Police warn politicians about loyalist paramilitary threats

By Julian O'Neill
BBC News NI Home Affairs Correspondent

image copyrightPacemaker
image captionThe politicians had condemned the south-east Antrim UDA for threats made last week against journalists

The police have warned four politicians they are under threat from loyalist paramilitaries.

Ulster Unionists Steve Aiken and Doug Beattie, as well as Patsy McGlone of the SDLP and Alliance's Stephen Farry have been visited by officers within the past 24 hours.

It is understood the threats come from the south-east Antrim UDA.

Mr Farry, the MP for North Down, tweeted: "None of us will be deterred in any way from defending freedom of the press and standing up to paramilitaries."

Mr McGlone, the Assembly's deputy speaker, said: "I can assure those responsible I will not be silenced, censored or intimidated by faceless thugs."

One source said the threats were not seen as "massively severe."

'Criminal gangs'

On Monday evening, Sinn Féin claimed that police had made Mid Ulster MLA Linda Dillon aware of a threat against her by loyalists.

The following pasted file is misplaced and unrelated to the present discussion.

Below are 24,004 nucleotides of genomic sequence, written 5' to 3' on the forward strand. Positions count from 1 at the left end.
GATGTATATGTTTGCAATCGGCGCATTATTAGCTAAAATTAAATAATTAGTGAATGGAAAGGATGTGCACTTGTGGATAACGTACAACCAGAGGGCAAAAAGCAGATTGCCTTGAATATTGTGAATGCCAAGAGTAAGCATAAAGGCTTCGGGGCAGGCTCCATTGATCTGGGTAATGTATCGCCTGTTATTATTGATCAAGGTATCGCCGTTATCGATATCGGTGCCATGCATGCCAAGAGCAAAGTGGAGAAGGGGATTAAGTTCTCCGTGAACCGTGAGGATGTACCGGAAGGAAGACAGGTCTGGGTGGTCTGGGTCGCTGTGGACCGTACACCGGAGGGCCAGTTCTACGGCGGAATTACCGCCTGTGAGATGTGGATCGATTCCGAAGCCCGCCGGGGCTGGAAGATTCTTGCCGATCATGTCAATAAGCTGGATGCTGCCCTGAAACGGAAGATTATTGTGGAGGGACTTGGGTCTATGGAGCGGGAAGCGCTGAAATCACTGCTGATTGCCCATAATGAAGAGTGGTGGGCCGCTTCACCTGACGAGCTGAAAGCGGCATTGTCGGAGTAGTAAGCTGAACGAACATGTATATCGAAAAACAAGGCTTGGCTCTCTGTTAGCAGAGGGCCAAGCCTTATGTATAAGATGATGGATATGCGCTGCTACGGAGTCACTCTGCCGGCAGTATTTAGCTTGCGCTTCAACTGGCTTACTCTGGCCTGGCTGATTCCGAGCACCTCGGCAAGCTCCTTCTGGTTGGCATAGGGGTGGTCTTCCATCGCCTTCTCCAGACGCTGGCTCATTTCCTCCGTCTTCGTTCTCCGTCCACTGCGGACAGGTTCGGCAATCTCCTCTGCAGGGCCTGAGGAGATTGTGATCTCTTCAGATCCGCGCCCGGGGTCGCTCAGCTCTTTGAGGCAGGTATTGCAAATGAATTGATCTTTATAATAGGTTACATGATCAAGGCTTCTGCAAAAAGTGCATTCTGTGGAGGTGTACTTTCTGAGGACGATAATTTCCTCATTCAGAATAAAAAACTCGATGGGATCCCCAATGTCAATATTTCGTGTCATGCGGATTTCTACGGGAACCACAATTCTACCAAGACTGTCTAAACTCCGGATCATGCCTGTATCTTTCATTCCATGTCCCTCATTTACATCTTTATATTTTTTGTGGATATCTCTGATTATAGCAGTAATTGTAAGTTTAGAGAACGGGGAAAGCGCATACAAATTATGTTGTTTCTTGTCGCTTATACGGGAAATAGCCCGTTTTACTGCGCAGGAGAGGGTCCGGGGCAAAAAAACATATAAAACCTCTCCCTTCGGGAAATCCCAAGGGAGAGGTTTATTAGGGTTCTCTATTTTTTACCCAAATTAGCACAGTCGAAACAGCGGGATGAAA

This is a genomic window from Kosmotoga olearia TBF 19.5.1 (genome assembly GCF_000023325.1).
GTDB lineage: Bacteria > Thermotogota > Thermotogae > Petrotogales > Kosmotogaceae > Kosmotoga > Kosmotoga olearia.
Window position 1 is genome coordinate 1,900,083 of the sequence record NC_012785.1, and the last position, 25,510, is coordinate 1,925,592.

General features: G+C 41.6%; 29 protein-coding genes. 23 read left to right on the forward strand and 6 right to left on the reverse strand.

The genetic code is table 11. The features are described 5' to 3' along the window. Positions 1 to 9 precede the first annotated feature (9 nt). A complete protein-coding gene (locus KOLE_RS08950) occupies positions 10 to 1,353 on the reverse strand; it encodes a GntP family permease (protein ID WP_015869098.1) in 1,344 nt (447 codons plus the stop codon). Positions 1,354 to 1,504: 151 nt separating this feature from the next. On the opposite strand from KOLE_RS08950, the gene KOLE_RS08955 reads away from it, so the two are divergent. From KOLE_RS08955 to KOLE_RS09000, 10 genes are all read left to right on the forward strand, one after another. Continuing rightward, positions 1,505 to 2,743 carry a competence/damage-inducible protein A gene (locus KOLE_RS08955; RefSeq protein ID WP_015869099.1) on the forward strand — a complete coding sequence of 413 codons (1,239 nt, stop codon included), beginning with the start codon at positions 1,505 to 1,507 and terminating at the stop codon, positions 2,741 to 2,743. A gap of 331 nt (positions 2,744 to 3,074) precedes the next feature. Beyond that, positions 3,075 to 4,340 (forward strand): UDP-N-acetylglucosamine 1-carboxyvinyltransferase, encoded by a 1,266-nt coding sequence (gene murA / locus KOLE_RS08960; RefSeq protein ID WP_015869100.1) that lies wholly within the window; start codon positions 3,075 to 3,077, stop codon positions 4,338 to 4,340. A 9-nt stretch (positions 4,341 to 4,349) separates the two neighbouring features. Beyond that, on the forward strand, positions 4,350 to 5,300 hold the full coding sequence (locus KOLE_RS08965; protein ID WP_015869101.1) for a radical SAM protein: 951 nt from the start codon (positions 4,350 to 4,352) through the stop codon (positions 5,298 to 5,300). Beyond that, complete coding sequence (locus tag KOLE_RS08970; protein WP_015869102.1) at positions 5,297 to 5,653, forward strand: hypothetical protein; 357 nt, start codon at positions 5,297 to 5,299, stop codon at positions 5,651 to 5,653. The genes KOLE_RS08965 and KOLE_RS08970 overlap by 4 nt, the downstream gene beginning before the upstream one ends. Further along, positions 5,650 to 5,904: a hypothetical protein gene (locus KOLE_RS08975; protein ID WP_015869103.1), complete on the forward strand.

Her party colleague, North Belfast MLA Gerry Kelly, said the threats would not deter her.

"Everyone should be free to carry out their business free from threats, fear or intimidation and that includes elected representatives and journalists," he said.

"The criminal gangs responsible for these threats should immediately withdraw them," he added.

The south-east Antrim Ulster Defence Association is a break-away faction, heavily engaged in crimes such as drug-dealing.

The two newspapers have written extensively about its activities.

Combating the group - which operates between Larne and north Belfast - is a priority for the PSNI and the National Crime Agency (NCA).

On Friday, Amnesty International UK called for the threats against the journalists to be lifted immediately.

"Such threats are a disgusting attempt to intimidate journalists from doing their jobs, and constitute an attack on freedom of the press in Northern Ireland. We send our solidarity to the journalists concerned," said Patrick Corrigan, Amnesty International's Northern Ireland programme director.

The Ulster Unionist Party (UUP) also condemned the threats.

UUP leader Steve Aiken said "these threats are not normal and they should not be treated as if they are".

"Threats against politicians and journalists by crime gangs are nothing less than fascism - it wouldn't be tolerated in Glasgow, Manchester or London, and it shouldn't be tolerated here," he said.

UUP MLA Doug Beattie said: "What does concern me is that criminal gangs should feel confident enough to threaten journalists and politicians, and this is a testament to just how little they fear the criminal justice system in this country."

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